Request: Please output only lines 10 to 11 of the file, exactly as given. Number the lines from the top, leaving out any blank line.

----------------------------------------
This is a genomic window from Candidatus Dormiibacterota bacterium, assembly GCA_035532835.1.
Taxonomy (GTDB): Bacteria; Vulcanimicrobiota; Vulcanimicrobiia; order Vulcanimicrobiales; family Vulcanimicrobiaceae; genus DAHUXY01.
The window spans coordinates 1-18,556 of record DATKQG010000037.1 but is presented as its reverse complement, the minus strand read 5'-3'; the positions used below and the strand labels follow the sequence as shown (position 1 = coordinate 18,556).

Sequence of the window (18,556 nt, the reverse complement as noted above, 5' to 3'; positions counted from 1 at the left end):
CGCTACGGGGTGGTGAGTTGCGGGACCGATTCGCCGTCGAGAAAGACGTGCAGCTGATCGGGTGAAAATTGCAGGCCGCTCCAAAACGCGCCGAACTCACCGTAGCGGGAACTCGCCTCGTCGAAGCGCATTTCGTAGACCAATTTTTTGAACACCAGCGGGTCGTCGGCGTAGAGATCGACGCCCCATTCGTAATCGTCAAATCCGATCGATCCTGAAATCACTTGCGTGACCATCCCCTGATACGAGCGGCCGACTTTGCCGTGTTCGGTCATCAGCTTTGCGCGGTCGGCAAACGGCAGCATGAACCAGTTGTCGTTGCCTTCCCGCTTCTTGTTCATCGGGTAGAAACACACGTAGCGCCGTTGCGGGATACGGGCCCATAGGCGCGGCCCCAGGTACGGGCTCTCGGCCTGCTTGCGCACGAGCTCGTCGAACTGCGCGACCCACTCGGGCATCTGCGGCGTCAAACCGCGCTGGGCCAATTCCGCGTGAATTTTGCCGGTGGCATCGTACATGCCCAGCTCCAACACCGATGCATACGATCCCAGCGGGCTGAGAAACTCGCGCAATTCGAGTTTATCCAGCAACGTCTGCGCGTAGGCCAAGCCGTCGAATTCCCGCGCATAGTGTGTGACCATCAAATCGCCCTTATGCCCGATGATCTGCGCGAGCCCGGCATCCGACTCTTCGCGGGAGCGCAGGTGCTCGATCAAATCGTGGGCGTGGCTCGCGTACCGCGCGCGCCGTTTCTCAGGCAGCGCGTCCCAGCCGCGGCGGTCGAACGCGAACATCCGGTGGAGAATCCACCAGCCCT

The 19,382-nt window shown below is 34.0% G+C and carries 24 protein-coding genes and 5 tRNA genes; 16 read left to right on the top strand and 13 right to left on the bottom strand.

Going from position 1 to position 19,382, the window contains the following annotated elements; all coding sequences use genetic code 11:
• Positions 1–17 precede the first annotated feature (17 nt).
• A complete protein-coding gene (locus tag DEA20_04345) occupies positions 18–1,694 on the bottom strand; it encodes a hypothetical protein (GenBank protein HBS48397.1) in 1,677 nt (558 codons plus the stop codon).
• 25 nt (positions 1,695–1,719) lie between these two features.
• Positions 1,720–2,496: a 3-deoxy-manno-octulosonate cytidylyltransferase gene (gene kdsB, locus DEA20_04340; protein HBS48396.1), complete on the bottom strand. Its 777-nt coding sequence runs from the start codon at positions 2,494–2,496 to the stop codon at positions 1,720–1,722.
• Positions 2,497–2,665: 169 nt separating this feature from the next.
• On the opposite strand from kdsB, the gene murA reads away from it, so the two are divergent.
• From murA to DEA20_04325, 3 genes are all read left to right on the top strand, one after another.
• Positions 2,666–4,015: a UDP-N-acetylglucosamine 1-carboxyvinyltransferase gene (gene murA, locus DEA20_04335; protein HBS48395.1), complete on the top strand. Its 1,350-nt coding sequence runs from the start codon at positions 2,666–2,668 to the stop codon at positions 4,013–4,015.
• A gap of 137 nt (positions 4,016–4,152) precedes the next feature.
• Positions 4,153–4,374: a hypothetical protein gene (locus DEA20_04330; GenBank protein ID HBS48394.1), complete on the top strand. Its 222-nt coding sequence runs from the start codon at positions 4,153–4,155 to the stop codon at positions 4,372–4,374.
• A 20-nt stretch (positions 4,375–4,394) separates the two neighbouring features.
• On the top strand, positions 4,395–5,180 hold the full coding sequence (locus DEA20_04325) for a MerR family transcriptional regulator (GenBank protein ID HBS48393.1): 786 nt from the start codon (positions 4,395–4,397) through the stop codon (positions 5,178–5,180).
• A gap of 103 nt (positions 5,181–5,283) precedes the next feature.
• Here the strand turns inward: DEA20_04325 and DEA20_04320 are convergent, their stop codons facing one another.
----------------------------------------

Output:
• 25 nt (positions 1,695–1,719) lie between these two features.
• Positions 1,720–2,496: a 3-deoxy-manno-octulosonate cytidylyltransferase gene (gene kdsB, locus DEA20_04340; protein HBS48396.1), complete on the bottom strand. Its 777-nt coding sequence runs from the start codon at positions 2,494–2,496 to the stop codon at positions 1,720–1,722.